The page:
Rt Hon Lord Lilley

    Tony Blair likes to portray himself as the Captain Kirk of public service reform determined “to boldly go? where no politician went before. But in fact he will be remembered as the Grand Old Duke of York, argues Peter Lilley in a Bow Group pamphlet published today.

    “Rather than creating a new legacy in public services, the prime minister is in large measure simply restoring the legacy he inherited?. Lilley spells out how Tony Blair spent his first term dismantling the Conservative reforms he inherited. But having led his troops up the hill to a more centralised, bureaucratic system, he is now trying to lead them back down again to restore precisely the more decentralised, diverse and choice driven system that he initially abolished or aborted.

    Lilley catalogues how in his early years: “in Health Tony Blair abolished what he derided as the ?internal market? in the NHS, scrapped GP fundholding, and deprived patients of the right to choose which NHS hospital treated them; in Education he scrapped Grant Maintained Schools, restored them to Local Authority control and abandoned the previous government?s commitment to give all schools a status similar to Grant Maintained Schools.

    “Now he is recreating what are virtually Grant Maintained Schools, relabelled Trust Schools, largely free of Local Authority control and envisages extending that status to all schools as John Major promised; he is restoring patient choice, recreating independent NHS hospitals as Foundation Hospitals, reviving GP Fundholding relabelled as Practice Based Commissioning and reintroducing an internal market in the NHS.?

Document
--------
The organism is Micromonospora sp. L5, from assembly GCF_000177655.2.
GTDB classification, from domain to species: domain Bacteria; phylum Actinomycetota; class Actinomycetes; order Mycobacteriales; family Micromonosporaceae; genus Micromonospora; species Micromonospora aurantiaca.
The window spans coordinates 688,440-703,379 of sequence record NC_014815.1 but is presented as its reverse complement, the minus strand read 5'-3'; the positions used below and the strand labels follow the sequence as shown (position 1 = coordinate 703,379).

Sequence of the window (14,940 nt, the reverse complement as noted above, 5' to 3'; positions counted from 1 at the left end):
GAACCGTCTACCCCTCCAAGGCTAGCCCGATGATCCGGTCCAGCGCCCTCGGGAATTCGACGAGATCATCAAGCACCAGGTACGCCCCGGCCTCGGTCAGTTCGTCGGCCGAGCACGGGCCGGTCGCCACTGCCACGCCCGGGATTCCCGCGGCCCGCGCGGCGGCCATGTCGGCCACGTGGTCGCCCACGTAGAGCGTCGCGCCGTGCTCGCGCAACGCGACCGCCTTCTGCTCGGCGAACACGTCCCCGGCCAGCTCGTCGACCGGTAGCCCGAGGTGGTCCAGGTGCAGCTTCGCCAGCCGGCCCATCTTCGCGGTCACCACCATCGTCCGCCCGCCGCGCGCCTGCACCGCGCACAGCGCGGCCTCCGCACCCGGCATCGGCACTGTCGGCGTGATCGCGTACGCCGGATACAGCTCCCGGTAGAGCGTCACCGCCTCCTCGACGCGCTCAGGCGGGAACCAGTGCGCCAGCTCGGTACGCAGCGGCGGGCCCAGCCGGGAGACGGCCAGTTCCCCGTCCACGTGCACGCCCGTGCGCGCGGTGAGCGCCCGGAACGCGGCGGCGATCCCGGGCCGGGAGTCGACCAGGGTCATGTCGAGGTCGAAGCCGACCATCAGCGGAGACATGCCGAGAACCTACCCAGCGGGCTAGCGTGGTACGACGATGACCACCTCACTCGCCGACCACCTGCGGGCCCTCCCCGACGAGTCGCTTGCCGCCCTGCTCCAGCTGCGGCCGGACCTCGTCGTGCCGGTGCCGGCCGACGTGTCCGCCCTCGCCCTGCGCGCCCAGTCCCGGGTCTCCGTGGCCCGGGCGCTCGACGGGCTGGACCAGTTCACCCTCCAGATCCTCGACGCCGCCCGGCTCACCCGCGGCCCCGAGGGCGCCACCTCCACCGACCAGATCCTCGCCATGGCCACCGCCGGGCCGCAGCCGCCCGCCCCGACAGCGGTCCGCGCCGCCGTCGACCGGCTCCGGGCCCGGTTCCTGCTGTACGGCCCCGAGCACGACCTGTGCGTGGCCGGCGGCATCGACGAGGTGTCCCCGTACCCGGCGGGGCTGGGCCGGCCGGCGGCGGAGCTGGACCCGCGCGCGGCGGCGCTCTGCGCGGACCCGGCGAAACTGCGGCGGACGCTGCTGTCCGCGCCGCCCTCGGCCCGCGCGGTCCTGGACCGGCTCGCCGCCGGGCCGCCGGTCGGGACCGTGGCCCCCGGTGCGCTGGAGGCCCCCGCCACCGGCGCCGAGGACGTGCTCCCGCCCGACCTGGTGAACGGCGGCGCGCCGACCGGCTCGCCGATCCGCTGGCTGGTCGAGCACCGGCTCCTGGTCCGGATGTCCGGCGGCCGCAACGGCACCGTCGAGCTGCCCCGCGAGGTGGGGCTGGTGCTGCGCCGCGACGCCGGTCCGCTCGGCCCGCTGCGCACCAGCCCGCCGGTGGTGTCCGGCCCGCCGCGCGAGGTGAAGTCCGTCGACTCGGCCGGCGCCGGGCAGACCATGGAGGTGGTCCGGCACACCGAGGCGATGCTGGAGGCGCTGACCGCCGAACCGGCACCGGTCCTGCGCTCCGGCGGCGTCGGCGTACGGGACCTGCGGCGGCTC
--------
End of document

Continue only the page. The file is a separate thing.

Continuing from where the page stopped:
He illustrates how Blair?s Education White Paper echoes the language of Conservative Manifestos and Margaret Thatcher herself. Lilley points out that Blair is set to waste “the best part of the twelve years the electorate has awarded him ? performing a gigantic U-turn only to return to his starting point?.

    Lilley argues that this “immense U-turn has involved continuous upheaval that has been hugely costly to the taxpayer, disruptive to service provision and demoralising for people working in the public sector.?

    But he argues that: “the Conservative Party should support Tony Blair?s attempts to restore what he dismantled and get back on the path of decentralised, choice based reform. We will need to refine and improve in the light of experience whatever we inherit. But we will be working with the grain of the system not launching a further radical upheaval.

    Lilley warns against: “allowing ourselves to be associated with Blair?s rhetoric of seemingly endless radical reform. ? if we have succeeded in restoring the bulk of the reforms we introduced in the 1980s and 1990s we should not emulate the early Blair and ride off in a new direction. Our task will be to resume the path of steady improvement that our reforms make possible ? led above all by the people who run schools and hospitals. We should not seize the reins at the centre.

    “Conservatives exist to conserve and improve not uproot and overthrow. If we believe in choice, delegated power and localism we should have the courage to let them work.?

    For further information contact the author,

    Rt Hon Peter Lilley MP
    mobile: 077 20 29 79 56
    office: 020 7219 4577
    email: lilleyp@parliament.uk

    for information about the Bow Group contact the Research Secretary

    Sam Gyimah
    Mobile: 07881 931 794
    Email: sg@clear-stone.co.uk